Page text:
The Sound Of Perseverance is a gripping display of Chuck's unlimited scope, matched with a vicious punishment of the instruments. The leadoff track "Scavenger Of Human Sorrow" is, in Chuck's words, a "crushing" intro, led by a double bass barrage and broken-boned welcome. His melodic side and lead work encapsulates "Bite The Pain" and the jaw-dropping instrumental "Voice Of The Soul", but the record's monster epics set Death apart, with "Flesh And The Power It Holds" and "A Moment Of Clarity" guiding the listener on their own twisted journey. Produced at Morrisound by legendary knob-twiddler, Jim Morris, Chuck's crystal-clear vision was polished that one step further, melding aggression with a certain progressive flair.

"One thing people notice is that these songs are pretty long," Chuck summarizes. "But they're not that long for the sake of writing a long song. A lot of times they just take their own path and they just end up being that way on this album. It's really there for a reason you know. With a lot of the great music I grew up on in the '70s, bands wrote songs and just let them go where they needed to go. A lot of bands from the '70s wrote longer songs and you get more out of it. To me music should be a journey, something that takes you somewhere. And a lot of times it doesn't take me a long time to put together stuff and I'm very careful about making sure that things make sense and have a good balance."

As for the early writing process Chuck says that he "had more time to work with this material. We demoed off the entire record twice at my own studio. The material, the musicianship- even Jim was just like, "wow". We busted ass on this record. We basically recorded and mixed this album in half the time that we did Symbolic. We did three weeks on this record, on Symbolic we were in there for six. So I think that definitely says something for being prepared. I wanted to keep it spontaneous, so we went in there an just tore through things. We didn't dwell on things."

And most certainly, it all comes down to musicianship. Chuck proudly declaring that "everyone is pushing their talents and their abilities" to the max. yet odds are that Death sadly won't be finding themselves gracing the covers of the numerous instrument-driven magazines.

"One of my missions and goals is definitely to be the cover story of Guitar World," he admits passionately. "That would be like a personal dream. Everyone has dreams and goals and you've gotta shoot high in life 'cause you only live once. My goals are high and that's why I'm still here. That's something that I would love, really love to see happen. I'd be so thrilled, I can't even tell you. I've been doing this a long time, I get really tired of seeing bands on the cover just because they're popular. And not because they're really empathising guitar work. I see a band like Matchbox 20 on the cover of Guitar World and I'm thinking, you can barely hear their guitars. We need to start seeing people who really are playing their instruments on the covers of magazines like that."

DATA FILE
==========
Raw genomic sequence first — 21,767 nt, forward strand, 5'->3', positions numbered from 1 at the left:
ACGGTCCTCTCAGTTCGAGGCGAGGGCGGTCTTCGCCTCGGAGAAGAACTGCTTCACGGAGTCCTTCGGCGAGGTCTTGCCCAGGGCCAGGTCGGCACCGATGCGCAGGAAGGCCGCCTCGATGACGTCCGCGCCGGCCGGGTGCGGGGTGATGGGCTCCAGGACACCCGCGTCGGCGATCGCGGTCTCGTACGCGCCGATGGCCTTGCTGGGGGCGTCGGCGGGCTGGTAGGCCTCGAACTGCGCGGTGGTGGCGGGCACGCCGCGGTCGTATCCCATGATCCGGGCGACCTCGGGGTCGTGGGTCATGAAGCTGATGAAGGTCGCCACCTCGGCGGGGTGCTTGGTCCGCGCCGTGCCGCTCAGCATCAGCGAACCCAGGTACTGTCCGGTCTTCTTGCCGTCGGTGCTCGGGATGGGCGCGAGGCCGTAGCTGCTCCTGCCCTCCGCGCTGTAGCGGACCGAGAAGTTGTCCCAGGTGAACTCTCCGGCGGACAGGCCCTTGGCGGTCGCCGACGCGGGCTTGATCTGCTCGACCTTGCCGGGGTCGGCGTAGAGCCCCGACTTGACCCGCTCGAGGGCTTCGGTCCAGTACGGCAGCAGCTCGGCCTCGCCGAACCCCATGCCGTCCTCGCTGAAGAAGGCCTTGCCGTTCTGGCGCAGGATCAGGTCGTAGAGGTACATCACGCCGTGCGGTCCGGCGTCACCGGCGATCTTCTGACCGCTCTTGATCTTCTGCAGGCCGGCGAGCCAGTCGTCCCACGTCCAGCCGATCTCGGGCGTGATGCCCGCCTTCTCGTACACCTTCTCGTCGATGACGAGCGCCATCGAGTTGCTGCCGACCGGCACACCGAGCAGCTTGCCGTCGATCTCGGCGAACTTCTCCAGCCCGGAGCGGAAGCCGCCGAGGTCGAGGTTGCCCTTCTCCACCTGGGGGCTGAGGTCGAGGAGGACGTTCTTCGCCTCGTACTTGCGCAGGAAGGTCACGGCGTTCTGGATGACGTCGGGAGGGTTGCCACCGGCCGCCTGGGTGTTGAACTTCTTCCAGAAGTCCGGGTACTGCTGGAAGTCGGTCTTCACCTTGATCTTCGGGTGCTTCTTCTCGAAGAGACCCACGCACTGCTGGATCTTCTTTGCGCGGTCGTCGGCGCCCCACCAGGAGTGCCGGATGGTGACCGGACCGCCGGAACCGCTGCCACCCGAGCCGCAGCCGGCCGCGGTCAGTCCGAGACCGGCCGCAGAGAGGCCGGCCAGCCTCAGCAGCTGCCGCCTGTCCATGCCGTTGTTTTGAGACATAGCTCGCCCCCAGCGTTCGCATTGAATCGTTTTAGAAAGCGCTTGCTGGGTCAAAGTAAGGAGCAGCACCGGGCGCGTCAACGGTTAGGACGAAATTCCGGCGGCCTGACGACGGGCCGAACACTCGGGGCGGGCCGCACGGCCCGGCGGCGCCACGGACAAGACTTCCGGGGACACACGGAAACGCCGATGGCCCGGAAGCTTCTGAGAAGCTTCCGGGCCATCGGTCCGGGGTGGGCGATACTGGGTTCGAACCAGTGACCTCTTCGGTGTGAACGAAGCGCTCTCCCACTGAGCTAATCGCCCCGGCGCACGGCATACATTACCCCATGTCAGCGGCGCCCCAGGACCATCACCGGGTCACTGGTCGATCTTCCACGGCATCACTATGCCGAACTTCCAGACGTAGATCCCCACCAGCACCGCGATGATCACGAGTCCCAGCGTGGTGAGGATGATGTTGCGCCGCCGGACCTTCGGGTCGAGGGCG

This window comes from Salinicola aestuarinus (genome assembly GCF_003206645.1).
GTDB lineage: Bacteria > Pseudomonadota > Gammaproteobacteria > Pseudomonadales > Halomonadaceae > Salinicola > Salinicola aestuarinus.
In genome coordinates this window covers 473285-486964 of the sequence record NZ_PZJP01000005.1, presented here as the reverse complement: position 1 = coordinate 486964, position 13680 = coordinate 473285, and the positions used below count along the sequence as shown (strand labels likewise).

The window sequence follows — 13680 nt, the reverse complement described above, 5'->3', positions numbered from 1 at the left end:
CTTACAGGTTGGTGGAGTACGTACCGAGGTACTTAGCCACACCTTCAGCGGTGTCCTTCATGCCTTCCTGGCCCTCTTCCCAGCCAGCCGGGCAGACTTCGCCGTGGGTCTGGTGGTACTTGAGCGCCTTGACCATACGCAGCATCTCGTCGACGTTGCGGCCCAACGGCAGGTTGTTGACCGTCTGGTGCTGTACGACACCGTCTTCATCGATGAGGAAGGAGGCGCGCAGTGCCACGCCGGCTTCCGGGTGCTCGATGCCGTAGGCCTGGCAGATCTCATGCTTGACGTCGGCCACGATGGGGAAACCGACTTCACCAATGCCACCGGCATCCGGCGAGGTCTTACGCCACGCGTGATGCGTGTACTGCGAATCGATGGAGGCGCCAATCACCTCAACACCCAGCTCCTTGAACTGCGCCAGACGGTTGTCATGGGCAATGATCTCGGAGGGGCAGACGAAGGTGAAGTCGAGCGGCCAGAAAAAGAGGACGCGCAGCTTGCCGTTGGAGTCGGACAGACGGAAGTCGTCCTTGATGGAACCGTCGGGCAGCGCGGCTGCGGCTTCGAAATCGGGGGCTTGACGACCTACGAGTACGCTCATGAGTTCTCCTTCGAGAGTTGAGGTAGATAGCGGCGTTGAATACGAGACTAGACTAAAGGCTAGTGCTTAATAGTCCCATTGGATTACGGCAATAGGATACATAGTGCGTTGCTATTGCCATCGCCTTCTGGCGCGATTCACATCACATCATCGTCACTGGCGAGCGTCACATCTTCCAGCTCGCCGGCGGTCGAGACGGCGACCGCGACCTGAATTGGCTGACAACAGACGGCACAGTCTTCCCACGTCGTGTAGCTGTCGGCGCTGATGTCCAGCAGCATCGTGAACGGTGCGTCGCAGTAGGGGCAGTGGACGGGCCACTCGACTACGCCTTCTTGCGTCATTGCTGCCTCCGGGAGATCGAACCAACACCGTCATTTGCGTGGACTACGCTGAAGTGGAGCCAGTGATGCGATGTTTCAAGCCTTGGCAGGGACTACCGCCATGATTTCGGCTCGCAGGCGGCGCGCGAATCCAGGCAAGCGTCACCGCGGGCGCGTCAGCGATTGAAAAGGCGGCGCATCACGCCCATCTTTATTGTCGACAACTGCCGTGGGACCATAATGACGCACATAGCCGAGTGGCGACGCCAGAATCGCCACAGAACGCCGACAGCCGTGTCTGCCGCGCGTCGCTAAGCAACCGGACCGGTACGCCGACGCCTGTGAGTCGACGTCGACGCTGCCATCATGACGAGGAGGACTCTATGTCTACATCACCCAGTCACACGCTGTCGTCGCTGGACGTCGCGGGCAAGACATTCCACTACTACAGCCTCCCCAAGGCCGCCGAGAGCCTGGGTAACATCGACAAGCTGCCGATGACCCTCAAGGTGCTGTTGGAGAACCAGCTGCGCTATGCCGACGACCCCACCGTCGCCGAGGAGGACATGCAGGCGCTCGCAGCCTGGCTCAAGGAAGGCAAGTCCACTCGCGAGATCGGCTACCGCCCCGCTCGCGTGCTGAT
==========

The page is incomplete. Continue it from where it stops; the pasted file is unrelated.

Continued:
So, without the big corporate hype machine, what do Death catalogue sales look like?

"That's a very good question. Labels of the past don't like giving figures. I forgot the quotes they gave me on the album Human, but I remember seeing a promo ad they had put out to the radio and stuff saying "Human selling 100.000 units blah blah blah," I was told like half of that or something. It's like really incredible man, that's why people unfortunately think that if you have an album out you're successful or your making tons of money and that's not true. Right now I am barely surviving. I make enough money to pay my bills, I drive a Toyota that's paid off thank God -it took me five years to do it. I feed my cats, my dogs. I have a roof over my head and I'm thankful for it, but I don't live an extravagant lifestyle. I have a modest house, I have a very modest car. I don't go around buying guitars and collecting masses and masses of equipment. I play the same equipment I've had for years and years and years, so people need to realize that just because you have a record out, you are not making it. Getting a reacord deal is half the battle the other half is surviving the road trip from hell you're going to be taking. I've been through utter hell in this industry, not surviving sometimes. It's been bad. That's all I tell people. I hear young bands say if we could just get signed man that'd be it. I don't want to discourage people but I tell them, "man, your just at the beginning. Just prepare for hell."And that's it. No one told me. I didn't have anyone above me telling me that. That's why I tell a lot of bands that are trying to get signed, "don't quit your jobs. Don't even go there." It's been hard, even for me now. Like I said, I'm paying my bills, I'm happy and content if I can just do that."

So, Chuck Schuldiner stands where he is (residing just outside of Orlando, Florida), seemingly unfazed by the lack of attention and far from disgruntled. He'll most likely remain there, pushing his own personal limits, until, well until Death is a dead issue. And at that point, I'm sure he'll find another path of perseverance.

By Tim Henderson

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EmptyWords-Published on February 5 2000 / June 24 2001